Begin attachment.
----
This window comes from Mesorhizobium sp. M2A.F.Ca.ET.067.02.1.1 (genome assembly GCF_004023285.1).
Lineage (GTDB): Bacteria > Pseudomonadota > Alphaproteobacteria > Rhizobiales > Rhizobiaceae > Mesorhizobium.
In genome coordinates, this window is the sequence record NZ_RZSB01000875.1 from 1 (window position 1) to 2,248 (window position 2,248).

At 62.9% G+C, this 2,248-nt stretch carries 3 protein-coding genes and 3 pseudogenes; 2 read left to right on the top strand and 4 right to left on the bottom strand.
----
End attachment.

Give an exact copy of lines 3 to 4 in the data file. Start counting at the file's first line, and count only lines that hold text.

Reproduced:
In genome coordinates, this window is the sequence record NZ_RZSB01000875.1 from 1 (window position 1) to 2,248 (window position 2,248).

At 62.9% G+C, this 2,248-nt stretch carries 3 protein-coding genes and 3 pseudogenes; 2 read left to right on the top strand and 4 right to left on the bottom strand.